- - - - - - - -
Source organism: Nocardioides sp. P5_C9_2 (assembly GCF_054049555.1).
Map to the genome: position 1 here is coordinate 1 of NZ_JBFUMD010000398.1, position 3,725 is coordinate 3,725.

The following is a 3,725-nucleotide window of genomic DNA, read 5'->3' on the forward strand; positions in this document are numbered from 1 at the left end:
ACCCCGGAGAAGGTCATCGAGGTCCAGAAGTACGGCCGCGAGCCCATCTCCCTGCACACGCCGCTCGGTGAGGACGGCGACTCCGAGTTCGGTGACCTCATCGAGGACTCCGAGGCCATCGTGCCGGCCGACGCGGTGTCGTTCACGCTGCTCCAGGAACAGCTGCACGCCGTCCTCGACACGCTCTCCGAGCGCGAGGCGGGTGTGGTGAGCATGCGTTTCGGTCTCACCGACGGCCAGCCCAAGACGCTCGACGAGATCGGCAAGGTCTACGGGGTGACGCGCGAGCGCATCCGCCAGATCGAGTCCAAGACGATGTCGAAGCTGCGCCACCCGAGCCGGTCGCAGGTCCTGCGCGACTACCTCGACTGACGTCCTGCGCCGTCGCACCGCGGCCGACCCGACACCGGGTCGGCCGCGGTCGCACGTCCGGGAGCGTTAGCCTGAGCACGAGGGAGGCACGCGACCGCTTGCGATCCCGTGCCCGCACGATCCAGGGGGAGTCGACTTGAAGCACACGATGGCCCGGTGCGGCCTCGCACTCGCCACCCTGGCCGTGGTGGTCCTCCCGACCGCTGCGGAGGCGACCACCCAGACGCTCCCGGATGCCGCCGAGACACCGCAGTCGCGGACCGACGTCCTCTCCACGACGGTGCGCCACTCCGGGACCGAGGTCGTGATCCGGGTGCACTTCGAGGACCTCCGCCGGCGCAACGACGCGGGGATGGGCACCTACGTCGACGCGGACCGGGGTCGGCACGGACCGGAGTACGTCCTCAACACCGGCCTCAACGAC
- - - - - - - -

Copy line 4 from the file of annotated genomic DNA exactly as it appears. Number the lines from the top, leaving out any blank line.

ACCCCGGAGAAGGTCATCGAGGTCCAGAAGTACGGCCGCGAGCCCATCTCCCTGCACACGCCGCTCGGTGAGGACGGCGACTCCGAGTTCGGTGACCTCATCGAGGACTCCGAGGCCATCGTGCCGGCCGACGCGGTGTCGTTCACGCTGCTCCAGGAACAGCTGCACGCCGTCCTCGACACGCTCTCCGAGCGCGAGGCGGGTGTGGTGAGCATGCGTTTCGGTCTCACCGACGGCCAGCCCAAGACGCTCGACGAGATCGGCAAGGTCTACGGGGTGACGCGCGAGCGCATCCGCCAGATCGAGTCCAAGACGATGTCGAAGCTGCGCCACCCGAGCCGGTCGCAGGTCCTGCGCGACTACCTCGACTGACGTCCTGCGCCGTCGCACCGCGGCCGACCCGACACCGGGTCGGCCGCGGTCGCACGTCCGGGAGCGTTAGCCTGAGCACGAGGGAGGCACGCGACCGCTTGCGATCCCGTGCCCGCACGATCCAGGGGGAGTCGACTTGAAGCACACGATGGCCCGGTGCGGCCTCGCACTCGCCACCCTGGCCGTGGTGGTCCTCCCGACCGCTGCGGAGGCGACCACCCAGACGCTCCCGGATGCCGCCGAGACACCGCAGTCGCGGACCGACGTCCTCTCCACGACGGTGCGCCACTCCGGGACCGAGGTCGTGATCCGGGTGCACTTCGAGGACCTCCGCCGGCGCAACGACGCGGGGATGGGCACCTACGTCGACGCGGACCGGGGTCGGCACGGACCGGAGTACGTCCTCAACACCGGCCTCAACGAC